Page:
The personal website of Chris Coyier

WiFi in 2017 Tahoe

I recently bought at 2017 Chevy Tahoe. I mostly quite like the car. It’s big and safe and comfortable and it’ll serve my family well. This is about one nitpick I have.

This car is a WiFi hotspot. It offers a 4G LTE thingy as part of the OnStar package it has. The reaction timeline for that goes like…

  1. Neat! I’m gonna name our’s Ruby’s Chariot for our daughter.
  2. [Data plan runs out 10 days after getting the car. It’s a 3GB plan.]
  3. Wait.
  4. Why on earth would I pay for this when I literally always have my cell phone that has data and that I already pay for?

I really don’t need another monthly cost for something that won’t really add any value to me. So I figured I’d just flip it off.

In the settings right in the dashboard console, there is a WiFi settings area, and a very obvious toggle for flipping off the WiFi. Only it doesn’t do anything. The WiFi icon is still lit up and the car still broadcasts an SSID.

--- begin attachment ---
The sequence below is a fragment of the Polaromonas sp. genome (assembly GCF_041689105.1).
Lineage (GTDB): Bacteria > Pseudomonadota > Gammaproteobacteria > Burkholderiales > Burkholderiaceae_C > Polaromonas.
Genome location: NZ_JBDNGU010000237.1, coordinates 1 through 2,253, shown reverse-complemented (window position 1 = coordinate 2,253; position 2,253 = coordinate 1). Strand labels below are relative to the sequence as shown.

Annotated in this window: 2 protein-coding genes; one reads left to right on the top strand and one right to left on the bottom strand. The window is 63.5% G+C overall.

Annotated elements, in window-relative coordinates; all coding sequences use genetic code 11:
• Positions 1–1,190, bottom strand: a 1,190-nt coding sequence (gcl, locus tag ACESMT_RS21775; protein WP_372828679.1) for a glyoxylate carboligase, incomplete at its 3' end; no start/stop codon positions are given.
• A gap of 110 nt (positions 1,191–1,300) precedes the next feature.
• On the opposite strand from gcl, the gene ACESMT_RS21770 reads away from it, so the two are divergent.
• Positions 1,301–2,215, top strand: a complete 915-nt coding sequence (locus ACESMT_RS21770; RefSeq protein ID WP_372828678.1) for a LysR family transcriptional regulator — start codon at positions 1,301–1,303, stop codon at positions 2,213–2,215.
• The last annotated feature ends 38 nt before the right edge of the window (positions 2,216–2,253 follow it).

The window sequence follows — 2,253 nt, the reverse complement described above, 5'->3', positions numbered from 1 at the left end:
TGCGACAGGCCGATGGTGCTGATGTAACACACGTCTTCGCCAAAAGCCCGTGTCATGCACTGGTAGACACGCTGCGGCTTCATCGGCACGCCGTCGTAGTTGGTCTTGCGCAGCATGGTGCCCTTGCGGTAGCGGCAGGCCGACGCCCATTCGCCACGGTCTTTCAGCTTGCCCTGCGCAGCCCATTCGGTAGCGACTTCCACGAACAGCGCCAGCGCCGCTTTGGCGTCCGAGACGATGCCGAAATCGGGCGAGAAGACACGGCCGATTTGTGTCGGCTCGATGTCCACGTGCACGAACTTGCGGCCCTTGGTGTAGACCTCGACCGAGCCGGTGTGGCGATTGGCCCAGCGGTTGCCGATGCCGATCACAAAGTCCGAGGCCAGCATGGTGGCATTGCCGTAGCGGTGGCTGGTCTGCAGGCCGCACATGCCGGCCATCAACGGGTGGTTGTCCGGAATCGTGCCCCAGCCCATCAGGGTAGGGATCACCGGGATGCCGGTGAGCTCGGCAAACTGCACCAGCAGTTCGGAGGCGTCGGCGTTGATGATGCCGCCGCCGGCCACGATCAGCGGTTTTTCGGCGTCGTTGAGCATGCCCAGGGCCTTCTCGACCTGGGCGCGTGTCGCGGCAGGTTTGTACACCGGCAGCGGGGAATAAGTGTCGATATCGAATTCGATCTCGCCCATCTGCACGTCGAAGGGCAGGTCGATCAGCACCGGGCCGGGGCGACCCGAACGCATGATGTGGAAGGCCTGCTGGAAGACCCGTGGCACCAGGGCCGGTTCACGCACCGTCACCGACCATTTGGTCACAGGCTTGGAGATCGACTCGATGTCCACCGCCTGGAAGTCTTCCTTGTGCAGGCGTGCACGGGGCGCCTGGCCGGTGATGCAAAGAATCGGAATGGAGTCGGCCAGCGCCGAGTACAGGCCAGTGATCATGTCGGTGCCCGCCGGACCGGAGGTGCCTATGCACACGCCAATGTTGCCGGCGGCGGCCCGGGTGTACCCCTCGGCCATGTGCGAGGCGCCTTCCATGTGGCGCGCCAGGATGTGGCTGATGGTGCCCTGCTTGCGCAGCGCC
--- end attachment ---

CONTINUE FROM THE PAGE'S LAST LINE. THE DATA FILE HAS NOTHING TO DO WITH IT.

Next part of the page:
I web searched around a bit, and someone recommended using the OnStar app on my phone to manage that. Sure enough, through that app, the WiFi was still turned on. I turned it off there too. Only that didn’t do anything either. The car still broadcasts an SSID.

So there are three options:

  1. Let devices in the car still connect to it, even though it doesn’t have internet. This is super annoying because you’ll pick up your phone to do something, have it look like it’s connected just fine, but nothing works because there is no internet, and then remember and scowl.
  2. Tell your device to forget the network. That works in that you don’t accidentally connect and get trapped in connected-but-not-really internet purgatory. But it’s almost more annoying as it pops up a password modal on my phone as it regularly senses it as the only nearby network and wants to connect to it.
  3. Just pay for the damn monthly fee as it’s the only option without infuriating UX.

There are minor upsides to having a paid plan. I think WiFi is easier on the phones as far as battery life (although we’re in the car with chargers so it hardly matters). Also, there are no size or power constraints with the antenna, presumably, so the car probably will get better signal than my phone can.

In any case, you really should be able to turn off the WiFi on anything you own, and the fact that they make it this hard is a big thumbs down.